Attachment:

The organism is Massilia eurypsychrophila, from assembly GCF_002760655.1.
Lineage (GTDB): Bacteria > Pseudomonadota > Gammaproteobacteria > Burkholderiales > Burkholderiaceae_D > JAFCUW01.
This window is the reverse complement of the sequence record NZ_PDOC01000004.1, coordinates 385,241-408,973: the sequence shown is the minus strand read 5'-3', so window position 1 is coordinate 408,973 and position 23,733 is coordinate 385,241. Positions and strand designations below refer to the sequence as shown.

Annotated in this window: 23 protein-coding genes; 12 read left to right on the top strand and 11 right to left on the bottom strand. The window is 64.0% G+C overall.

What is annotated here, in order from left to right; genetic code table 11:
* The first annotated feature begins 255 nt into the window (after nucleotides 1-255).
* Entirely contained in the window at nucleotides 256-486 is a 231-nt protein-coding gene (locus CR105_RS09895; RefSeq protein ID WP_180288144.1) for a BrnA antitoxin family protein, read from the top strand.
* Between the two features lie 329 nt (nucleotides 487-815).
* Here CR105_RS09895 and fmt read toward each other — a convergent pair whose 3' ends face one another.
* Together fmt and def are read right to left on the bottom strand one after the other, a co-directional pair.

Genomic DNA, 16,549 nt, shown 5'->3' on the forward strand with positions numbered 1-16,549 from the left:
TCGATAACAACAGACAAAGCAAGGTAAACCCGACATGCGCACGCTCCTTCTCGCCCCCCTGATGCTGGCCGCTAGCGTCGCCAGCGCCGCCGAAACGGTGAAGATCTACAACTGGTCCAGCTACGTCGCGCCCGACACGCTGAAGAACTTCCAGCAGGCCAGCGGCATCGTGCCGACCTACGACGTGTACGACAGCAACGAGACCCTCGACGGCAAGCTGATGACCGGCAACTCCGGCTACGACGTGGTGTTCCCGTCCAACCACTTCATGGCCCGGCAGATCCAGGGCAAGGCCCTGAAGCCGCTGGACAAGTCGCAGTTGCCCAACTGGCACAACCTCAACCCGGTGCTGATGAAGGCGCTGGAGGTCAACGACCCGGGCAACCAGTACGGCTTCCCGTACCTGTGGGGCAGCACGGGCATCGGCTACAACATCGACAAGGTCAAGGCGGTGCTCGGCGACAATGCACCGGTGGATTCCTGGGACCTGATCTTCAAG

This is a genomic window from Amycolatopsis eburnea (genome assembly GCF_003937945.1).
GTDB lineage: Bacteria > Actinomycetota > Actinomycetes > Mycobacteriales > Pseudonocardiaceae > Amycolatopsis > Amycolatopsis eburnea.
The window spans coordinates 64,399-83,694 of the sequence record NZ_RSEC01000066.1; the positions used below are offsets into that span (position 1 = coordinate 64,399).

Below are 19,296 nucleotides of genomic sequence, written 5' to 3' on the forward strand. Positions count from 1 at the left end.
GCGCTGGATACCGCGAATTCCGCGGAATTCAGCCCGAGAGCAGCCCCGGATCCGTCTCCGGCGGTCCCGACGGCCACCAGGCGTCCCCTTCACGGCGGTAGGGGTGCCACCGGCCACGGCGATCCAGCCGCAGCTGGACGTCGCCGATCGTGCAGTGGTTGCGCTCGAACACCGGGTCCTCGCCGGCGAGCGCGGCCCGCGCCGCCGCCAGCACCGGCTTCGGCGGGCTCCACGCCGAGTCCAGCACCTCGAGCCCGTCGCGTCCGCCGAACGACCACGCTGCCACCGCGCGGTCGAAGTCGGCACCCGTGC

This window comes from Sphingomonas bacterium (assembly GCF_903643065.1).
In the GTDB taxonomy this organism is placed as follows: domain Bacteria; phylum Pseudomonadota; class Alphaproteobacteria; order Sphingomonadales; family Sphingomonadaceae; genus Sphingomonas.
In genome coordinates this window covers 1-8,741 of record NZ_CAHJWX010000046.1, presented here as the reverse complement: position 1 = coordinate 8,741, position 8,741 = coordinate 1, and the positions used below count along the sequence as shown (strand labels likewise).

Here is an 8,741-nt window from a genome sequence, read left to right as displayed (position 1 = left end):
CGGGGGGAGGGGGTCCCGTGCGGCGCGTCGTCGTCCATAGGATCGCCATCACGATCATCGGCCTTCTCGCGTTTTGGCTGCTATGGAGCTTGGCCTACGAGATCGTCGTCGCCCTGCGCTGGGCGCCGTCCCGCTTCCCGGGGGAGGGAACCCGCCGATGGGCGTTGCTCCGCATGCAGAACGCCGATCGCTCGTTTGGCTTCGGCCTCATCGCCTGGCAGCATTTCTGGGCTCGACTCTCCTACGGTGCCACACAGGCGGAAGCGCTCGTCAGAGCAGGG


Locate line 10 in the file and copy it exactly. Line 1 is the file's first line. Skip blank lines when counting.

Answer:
* Together fmt and def are read right to left on the bottom strand one after the other, a co-directional pair.